“You can play for stress relief and play for fun too,” Martey said. “There’s a whole lot behind drumming. We use it for calling the gods and for chanting rhythms that come from telling dancers what to do when they are on the dance floor.”
Whether they take part in a class or not, Martey said he has enjoyed the opportunity he and the rest of the Akwaaba Ensemble has had to bring a bit of their home to New Hampshire.
“[The ensemble] is meant to educate people about what another part of the world is about and what its culture and its music is about,” he said
Dance and drum with Theo Martey and the Akwaaba Ensemble
When and where: Mondays, at 6 p.m., at Studio 550 Art Center (550 Elm St., Manchester) Wednesdays, at 5:50 p.m., at Bareknuckle Murphy’s (163 Lake Ave., Manchester) and Friday drumming class at Bareknuckle Murphy’s at 6:30 p.m.
The warrior’s game
They were a world away from home the first time they saw it. On their way to Iraq in 2005, members of the New Hampshire Army National Guard were stuck in the Shannon, Ireland, airport on a layover.
On a TV screen they saw a broadcast of a sport they had never seen before, a little bit like lacrosse and a little bit like field hockey. They watched as Irish athletes played a sport that dates back 3,000 years.
When they returned to New Hampshire, the group of soldiers wanted to find a way to stay active and stay in touch. They remembered the first time they saw the hurling match in the Irish airport and decided they wouldn’t just learn the fastest game played on grass, they would form a team.
The Barley House Wolves have played home matches in Concord and road games throughout New England since 2006. With no padding on their bodies and just a helmet and facemask on their heads, the game is full-contact, and players wield hurleys, wooden clubs that look like oversized field hockey sticks, to strike the ball.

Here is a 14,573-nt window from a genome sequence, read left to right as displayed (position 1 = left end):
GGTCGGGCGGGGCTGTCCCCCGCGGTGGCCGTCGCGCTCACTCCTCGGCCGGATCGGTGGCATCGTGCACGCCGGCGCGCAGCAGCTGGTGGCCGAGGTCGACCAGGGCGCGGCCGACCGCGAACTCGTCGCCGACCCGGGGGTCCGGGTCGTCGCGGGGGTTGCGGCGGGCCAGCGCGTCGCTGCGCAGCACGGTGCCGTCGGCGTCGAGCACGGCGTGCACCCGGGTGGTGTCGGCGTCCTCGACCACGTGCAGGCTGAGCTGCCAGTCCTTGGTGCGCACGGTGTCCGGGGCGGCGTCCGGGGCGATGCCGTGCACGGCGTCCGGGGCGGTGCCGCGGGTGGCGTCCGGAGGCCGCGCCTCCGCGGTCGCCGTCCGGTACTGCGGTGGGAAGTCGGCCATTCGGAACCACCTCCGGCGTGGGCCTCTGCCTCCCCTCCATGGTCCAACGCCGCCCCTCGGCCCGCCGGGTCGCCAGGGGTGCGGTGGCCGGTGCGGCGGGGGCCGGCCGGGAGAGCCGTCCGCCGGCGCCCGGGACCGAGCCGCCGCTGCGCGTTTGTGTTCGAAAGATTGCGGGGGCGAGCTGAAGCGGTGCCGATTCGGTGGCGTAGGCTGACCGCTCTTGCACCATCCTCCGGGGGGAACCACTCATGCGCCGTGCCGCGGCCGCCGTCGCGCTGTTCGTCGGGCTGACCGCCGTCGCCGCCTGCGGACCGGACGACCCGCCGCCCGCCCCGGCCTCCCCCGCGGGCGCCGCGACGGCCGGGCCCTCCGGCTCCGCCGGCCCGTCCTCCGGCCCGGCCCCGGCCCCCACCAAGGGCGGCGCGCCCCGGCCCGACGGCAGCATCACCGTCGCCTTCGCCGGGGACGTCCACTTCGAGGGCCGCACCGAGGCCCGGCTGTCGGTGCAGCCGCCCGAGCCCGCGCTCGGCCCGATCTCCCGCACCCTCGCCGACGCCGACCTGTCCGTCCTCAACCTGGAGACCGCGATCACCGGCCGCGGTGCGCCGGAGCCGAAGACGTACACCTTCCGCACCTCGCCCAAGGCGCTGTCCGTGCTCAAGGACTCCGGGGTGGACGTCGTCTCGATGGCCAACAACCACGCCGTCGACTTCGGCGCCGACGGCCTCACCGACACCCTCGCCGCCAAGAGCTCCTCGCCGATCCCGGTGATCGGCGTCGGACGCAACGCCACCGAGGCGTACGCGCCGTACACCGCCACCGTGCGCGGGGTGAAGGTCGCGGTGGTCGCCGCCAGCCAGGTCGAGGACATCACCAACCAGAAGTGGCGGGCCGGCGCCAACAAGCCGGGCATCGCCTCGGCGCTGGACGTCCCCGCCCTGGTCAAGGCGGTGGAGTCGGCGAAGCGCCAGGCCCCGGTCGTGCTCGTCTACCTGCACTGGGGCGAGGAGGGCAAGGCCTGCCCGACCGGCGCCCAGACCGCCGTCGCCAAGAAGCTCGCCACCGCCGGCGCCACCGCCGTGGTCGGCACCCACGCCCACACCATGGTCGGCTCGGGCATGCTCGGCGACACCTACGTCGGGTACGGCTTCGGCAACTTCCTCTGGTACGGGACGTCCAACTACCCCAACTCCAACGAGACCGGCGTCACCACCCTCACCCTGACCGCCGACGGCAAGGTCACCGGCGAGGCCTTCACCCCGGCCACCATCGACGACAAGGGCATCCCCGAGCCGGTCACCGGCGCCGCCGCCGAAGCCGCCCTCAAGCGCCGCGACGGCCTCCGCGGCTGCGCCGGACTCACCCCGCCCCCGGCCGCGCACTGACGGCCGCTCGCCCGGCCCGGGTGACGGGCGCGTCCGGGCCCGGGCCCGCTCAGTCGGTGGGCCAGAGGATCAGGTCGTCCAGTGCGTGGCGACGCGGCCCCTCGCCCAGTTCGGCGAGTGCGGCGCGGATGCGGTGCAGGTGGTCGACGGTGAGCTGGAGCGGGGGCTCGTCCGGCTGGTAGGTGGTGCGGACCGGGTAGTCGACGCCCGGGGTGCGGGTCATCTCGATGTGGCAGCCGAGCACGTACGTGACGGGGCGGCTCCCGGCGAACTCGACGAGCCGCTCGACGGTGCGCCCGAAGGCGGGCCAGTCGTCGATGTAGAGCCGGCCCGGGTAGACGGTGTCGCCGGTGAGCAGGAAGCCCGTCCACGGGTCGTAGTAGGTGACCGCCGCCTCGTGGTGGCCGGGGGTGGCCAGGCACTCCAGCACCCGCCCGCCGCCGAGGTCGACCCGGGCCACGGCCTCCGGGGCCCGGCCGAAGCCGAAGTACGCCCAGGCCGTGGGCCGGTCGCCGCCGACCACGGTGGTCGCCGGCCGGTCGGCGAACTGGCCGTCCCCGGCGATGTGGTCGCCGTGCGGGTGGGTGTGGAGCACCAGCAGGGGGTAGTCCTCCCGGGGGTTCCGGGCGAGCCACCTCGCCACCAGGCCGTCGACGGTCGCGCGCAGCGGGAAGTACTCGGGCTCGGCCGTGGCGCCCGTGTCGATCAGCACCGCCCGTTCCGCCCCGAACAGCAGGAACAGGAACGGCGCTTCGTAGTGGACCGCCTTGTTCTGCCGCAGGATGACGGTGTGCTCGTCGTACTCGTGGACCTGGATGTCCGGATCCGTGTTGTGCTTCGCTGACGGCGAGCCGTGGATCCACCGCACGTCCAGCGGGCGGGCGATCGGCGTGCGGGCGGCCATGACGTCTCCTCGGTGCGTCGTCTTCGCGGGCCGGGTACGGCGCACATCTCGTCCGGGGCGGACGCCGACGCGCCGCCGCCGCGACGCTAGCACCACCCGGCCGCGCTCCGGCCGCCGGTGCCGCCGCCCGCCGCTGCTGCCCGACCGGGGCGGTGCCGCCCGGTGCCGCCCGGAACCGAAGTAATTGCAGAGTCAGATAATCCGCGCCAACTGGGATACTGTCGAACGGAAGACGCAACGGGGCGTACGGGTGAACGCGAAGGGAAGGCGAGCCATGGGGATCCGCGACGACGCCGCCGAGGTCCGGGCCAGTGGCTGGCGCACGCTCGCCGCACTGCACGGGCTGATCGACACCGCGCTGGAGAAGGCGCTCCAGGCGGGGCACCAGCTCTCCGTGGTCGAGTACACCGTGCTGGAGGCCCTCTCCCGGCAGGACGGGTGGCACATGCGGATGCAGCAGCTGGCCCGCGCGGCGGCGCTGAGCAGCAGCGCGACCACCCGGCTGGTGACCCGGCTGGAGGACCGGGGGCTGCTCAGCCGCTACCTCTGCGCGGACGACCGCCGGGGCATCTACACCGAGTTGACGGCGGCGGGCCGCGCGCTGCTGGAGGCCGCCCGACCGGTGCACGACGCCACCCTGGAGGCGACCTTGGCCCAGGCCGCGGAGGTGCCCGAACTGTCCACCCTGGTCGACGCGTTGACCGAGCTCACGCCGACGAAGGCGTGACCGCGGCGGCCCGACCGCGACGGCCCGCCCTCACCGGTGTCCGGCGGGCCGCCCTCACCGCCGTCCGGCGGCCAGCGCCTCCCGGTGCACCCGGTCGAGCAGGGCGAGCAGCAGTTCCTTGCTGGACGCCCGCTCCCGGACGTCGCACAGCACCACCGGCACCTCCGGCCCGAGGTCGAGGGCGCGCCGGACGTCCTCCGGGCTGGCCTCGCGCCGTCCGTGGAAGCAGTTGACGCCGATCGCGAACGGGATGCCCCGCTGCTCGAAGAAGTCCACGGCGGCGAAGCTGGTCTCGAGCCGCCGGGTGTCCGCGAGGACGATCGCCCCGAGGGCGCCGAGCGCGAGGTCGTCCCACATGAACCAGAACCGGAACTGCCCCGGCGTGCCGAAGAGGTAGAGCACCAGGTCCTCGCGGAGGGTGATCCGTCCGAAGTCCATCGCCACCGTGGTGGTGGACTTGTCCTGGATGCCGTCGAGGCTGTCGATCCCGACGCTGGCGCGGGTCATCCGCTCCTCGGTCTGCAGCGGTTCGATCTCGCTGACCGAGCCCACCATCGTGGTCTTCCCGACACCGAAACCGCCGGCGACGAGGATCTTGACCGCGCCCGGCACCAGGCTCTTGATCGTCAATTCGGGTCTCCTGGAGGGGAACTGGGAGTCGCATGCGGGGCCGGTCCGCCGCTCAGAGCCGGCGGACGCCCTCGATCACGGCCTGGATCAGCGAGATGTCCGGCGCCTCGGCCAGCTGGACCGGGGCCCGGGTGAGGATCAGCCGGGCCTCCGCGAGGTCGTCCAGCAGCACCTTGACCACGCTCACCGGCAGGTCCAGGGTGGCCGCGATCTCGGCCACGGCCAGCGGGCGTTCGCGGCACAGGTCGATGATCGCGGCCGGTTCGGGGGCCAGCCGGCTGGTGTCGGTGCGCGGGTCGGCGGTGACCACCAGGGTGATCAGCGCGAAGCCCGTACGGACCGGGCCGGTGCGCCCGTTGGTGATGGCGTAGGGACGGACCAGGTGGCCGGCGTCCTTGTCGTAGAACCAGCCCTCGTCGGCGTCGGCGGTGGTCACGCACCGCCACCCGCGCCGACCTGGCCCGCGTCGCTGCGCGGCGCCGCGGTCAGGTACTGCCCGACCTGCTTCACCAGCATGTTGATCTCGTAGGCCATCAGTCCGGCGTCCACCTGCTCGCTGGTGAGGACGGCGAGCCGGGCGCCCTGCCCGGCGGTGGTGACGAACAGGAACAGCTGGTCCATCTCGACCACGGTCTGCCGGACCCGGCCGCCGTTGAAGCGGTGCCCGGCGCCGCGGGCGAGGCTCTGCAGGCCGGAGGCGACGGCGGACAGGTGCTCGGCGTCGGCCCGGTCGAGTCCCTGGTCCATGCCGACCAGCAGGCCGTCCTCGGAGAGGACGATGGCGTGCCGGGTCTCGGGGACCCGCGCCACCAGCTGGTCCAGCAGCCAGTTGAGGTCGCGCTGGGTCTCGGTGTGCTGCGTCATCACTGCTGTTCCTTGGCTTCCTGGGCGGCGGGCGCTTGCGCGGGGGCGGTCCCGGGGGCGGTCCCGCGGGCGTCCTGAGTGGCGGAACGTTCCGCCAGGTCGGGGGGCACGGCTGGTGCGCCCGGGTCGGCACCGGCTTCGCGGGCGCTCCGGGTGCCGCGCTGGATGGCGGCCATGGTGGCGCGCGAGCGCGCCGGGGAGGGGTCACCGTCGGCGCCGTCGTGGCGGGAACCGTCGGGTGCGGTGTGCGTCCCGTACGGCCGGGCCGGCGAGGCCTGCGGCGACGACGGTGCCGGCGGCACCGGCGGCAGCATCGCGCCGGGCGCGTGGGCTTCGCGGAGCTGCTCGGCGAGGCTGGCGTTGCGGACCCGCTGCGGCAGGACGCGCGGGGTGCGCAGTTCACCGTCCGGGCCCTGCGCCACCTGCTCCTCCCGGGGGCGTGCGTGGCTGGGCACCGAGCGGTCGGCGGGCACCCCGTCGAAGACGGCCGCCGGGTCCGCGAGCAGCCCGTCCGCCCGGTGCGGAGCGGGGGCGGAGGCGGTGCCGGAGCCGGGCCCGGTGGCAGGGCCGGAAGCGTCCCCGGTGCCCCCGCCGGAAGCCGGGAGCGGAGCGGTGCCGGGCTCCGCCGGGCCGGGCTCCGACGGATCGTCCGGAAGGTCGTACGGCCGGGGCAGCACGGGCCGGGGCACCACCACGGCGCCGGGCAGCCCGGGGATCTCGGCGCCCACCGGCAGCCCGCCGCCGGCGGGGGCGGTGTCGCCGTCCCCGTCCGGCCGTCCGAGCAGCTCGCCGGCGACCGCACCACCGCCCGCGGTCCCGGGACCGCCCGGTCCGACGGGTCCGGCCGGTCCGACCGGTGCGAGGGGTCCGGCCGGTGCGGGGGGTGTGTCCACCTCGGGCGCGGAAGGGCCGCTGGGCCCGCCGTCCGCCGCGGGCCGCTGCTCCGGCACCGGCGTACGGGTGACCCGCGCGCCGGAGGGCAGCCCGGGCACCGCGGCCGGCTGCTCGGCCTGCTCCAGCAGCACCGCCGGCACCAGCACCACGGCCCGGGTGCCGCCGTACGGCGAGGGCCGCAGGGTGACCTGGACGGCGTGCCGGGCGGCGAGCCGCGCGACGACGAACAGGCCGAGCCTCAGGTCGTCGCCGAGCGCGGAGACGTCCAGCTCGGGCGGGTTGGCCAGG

Team co-founder Eddie Clements said many of the players are drawn to hurling because of the game’s fierce nature.
“One way we hook guys from the military is by asking them, ‘Are you a warrior?,’” Clements said. “We tell them that Celtic chieftains used to play as a way to train their warriors.”
The hurley is used to propel the ball along the ground or to scoop the ball off the grass and into a player’s hand, where it can be carried for no more than four steps. Players can strike the ball, which is called a sliotar, with their hurley over the crossbar of the opposing goal for one point or into the goal for three points.
Though the Wolves are primarily made of players who did not grow up playing the sport, the team has made a splash on the American hurling scene. The team is the reigning North American champion and has also developed its own club league of four teams.
To join the team or the club league, Clements said, a military background is not required. As long as there’s a willingness to learn, a dedication to developing new skills and an enthusiasm for contact, anyone can sign up to become a hurler.
“Just show up,” he said. “We’re a pretty accepting group.”
As the Wolves carry out a practice session on a massive field that straddles the town line between Concord and Bow, there is an Irish accent that rings out over the sounds of hurleys striking sliotars. The team’s head coach, Ruairi O’Mahony, grew up playing the sport in Ireland and played at the college level in the Irish city of Cork. Before moving to New Hampshire, he played in a league based in Canton, Mass.
O’Mahony said he has been thrilled to be a part of hurling’s growth in America. He said Americans can easily pick up on the necessary skills of hurling because they are easily transferable from the mainstream American sports. There are plenty of similarities between hurling, lacrosse and hockey, and the Irish sport even shares some commonalities with baseball.
When the sliotar is struck in the air, players swing their hurleys just like they would with a baseball, though hand placement is reversed. Though it hasn’t caught on as a mainstream American sport, O’Mahony said he’s not surprised hurling is among the fastest-growing team sports in the United States.